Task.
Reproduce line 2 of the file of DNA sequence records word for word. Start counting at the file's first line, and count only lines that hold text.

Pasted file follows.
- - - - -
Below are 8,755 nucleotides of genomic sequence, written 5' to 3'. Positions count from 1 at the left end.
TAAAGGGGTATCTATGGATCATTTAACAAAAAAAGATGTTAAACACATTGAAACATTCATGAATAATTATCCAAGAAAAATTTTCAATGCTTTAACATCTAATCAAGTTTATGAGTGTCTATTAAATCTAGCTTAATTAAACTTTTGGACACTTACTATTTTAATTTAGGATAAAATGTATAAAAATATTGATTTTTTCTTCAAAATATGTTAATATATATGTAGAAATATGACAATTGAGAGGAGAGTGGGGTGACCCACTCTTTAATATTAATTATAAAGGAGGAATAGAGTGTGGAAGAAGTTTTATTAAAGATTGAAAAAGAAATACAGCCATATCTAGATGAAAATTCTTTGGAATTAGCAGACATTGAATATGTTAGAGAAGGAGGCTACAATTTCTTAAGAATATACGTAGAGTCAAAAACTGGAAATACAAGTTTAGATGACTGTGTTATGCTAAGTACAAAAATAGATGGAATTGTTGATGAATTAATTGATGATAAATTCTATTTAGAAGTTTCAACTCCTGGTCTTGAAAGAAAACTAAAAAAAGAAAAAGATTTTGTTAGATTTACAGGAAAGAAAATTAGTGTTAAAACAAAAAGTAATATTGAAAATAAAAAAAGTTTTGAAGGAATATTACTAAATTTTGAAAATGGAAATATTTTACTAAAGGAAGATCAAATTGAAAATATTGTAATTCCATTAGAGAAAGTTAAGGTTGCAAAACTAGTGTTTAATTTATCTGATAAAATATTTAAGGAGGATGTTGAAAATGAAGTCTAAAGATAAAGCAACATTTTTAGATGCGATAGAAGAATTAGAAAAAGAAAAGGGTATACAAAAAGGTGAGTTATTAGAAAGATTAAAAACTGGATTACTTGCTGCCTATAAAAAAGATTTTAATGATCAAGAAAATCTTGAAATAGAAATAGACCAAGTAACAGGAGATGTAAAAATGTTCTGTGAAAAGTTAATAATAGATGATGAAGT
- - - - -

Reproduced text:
TAAAGGGGTATCTATGGATCATTTAACAAAAAAAGATGTTAAACACATTGAAACATTCATGAATAATTATCCAAGAAAAATTTTCAATGCTTTAACATCTAATCAAGTTTATGAGTGTCTATTAAATCTAGCTTAATTAAACTTTTGGACACTTACTATTTTAATTTAGGATAAAATGTATAAAAATATTGATTTTTTCTTCAAAATATGTTAATATATATGTAGAAATATGACAATTGAGAGGAGAGTGGGGTGACCCACTCTTTAATATTAATTATAAAGGAGGAATAGAGTGTGGAAGAAGTTTTATTAAAGATTGAAAAAGAAATACAGCCATATCTAGATGAAAATTCTTTGGAATTAGCAGACATTGAATATGTTAGAGAAGGAGGCTACAATTTCTTAAGAATATACGTAGAGTCAAAAACTGGAAATACAAGTTTAGATGACTGTGTTATGCTAAGTACAAAAATAGATGGAATTGTTGATGAATTAATTGATGATAAATTCTATTTAGAAGTTTCAACTCCTGGTCTTGAAAGAAAACTAAAAAAAGAAAAAGATTTTGTTAGATTTACAGGAAAGAAAATTAGTGTTAAAACAAAAAGTAATATTGAAAATAAAAAAAGTTTTGAAGGAATATTACTAAATTTTGAAAATGGAAATATTTTACTAAAGGAAGATCAAATTGAAAATATTGTAATTCCATTAGAGAAAGTTAAGGTTGCAAAACTAGTGTTTAATTTATCTGATAAAATATTTAAGGAGGATGTTGAAAATGAAGTCTAAAGATAAAGCAACATTTTTAGATGCGATAGAAGAATTAGAAAAAGAAAAGGGTATACAAAAAGGTGAGTTATTAGAAAGATTAAAAACTGGATTACTTGCTGCCTATAAAAAAGATTTTAATGATCAAGAAAATCTTGAAATAGAAATAGACCAAGTAACAGGAGATGTAAAAATGTTCTGTGAAAAGTTAATAATAGATGATGAAGT